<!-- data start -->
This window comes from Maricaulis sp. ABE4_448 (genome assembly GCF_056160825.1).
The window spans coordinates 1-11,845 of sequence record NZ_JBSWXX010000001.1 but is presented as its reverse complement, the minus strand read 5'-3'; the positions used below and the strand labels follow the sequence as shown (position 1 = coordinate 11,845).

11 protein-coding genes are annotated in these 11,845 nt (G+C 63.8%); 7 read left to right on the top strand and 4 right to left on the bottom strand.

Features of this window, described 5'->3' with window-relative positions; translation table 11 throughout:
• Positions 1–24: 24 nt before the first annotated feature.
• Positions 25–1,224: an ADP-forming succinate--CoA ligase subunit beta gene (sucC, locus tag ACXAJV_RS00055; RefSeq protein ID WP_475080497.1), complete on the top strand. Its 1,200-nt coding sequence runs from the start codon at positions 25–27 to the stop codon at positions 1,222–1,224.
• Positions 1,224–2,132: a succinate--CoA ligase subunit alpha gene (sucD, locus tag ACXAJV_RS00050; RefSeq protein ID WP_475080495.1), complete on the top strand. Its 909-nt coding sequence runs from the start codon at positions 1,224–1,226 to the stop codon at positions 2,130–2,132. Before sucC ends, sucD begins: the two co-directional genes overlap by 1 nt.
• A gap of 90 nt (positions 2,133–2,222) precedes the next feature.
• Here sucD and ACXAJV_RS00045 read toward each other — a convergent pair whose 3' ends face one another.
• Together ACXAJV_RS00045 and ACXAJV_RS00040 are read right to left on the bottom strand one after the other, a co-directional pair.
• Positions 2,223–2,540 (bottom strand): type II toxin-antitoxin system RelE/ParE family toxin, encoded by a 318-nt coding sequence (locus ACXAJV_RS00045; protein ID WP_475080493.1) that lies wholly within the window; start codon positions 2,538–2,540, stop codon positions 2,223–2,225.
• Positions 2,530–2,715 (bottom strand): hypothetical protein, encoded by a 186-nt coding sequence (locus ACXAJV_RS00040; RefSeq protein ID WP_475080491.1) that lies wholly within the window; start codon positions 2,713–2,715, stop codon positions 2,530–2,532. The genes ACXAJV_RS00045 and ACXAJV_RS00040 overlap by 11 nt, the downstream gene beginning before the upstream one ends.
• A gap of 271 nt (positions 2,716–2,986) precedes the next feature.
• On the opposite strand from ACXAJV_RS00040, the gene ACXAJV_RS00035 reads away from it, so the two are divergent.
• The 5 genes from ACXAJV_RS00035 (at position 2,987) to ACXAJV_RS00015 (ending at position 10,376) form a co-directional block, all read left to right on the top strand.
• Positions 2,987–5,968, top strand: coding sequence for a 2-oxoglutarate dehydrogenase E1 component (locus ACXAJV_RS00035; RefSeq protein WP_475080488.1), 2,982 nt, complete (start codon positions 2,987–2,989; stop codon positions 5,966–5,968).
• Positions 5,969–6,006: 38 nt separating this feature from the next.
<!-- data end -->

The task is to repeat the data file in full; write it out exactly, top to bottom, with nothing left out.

This window comes from Maricaulis sp. ABE4_448 (genome assembly GCF_056160825.1).
The window spans coordinates 1-11,845 of sequence record NZ_JBSWXX010000001.1 but is presented as its reverse complement, the minus strand read 5'-3'; the positions used below and the strand labels follow the sequence as shown (position 1 = coordinate 11,845).

11 protein-coding genes are annotated in these 11,845 nt (G+C 63.8%); 7 read left to right on the top strand and 4 right to left on the bottom strand.

Features of this window, described 5'->3' with window-relative positions; translation table 11 throughout:
• Positions 1–24: 24 nt before the first annotated feature.
• Positions 25–1,224: an ADP-forming succinate--CoA ligase subunit beta gene (sucC, locus tag ACXAJV_RS00055; RefSeq protein ID WP_475080497.1), complete on the top strand. Its 1,200-nt coding sequence runs from the start codon at positions 25–27 to the stop codon at positions 1,222–1,224.
• Positions 1,224–2,132: a succinate--CoA ligase subunit alpha gene (sucD, locus tag ACXAJV_RS00050; RefSeq protein ID WP_475080495.1), complete on the top strand. Its 909-nt coding sequence runs from the start codon at positions 1,224–1,226 to the stop codon at positions 2,130–2,132. Before sucC ends, sucD begins: the two co-directional genes overlap by 1 nt.
• A gap of 90 nt (positions 2,133–2,222) precedes the next feature.
• Here sucD and ACXAJV_RS00045 read toward each other — a convergent pair whose 3' ends face one another.
• Together ACXAJV_RS00045 and ACXAJV_RS00040 are read right to left on the bottom strand one after the other, a co-directional pair.
• Positions 2,223–2,540 (bottom strand): type II toxin-antitoxin system RelE/ParE family toxin, encoded by a 318-nt coding sequence (locus ACXAJV_RS00045; protein ID WP_475080493.1) that lies wholly within the window; start codon positions 2,538–2,540, stop codon positions 2,223–2,225.
• Positions 2,530–2,715 (bottom strand): hypothetical protein, encoded by a 186-nt coding sequence (locus ACXAJV_RS00040; RefSeq protein ID WP_475080491.1) that lies wholly within the window; start codon positions 2,713–2,715, stop codon positions 2,530–2,532. The genes ACXAJV_RS00045 and ACXAJV_RS00040 overlap by 11 nt, the downstream gene beginning before the upstream one ends.
• A gap of 271 nt (positions 2,716–2,986) precedes the next feature.
• On the opposite strand from ACXAJV_RS00040, the gene ACXAJV_RS00035 reads away from it, so the two are divergent.
• The 5 genes from ACXAJV_RS00035 (at position 2,987) to ACXAJV_RS00015 (ending at position 10,376) form a co-directional block, all read left to right on the top strand.
• Positions 2,987–5,968, top strand: coding sequence for a 2-oxoglutarate dehydrogenase E1 component (locus ACXAJV_RS00035; RefSeq protein WP_475080488.1), 2,982 nt, complete (start codon positions 2,987–2,989; stop codon positions 5,966–5,968).
• Positions 5,969–6,006: 38 nt separating this feature from the next.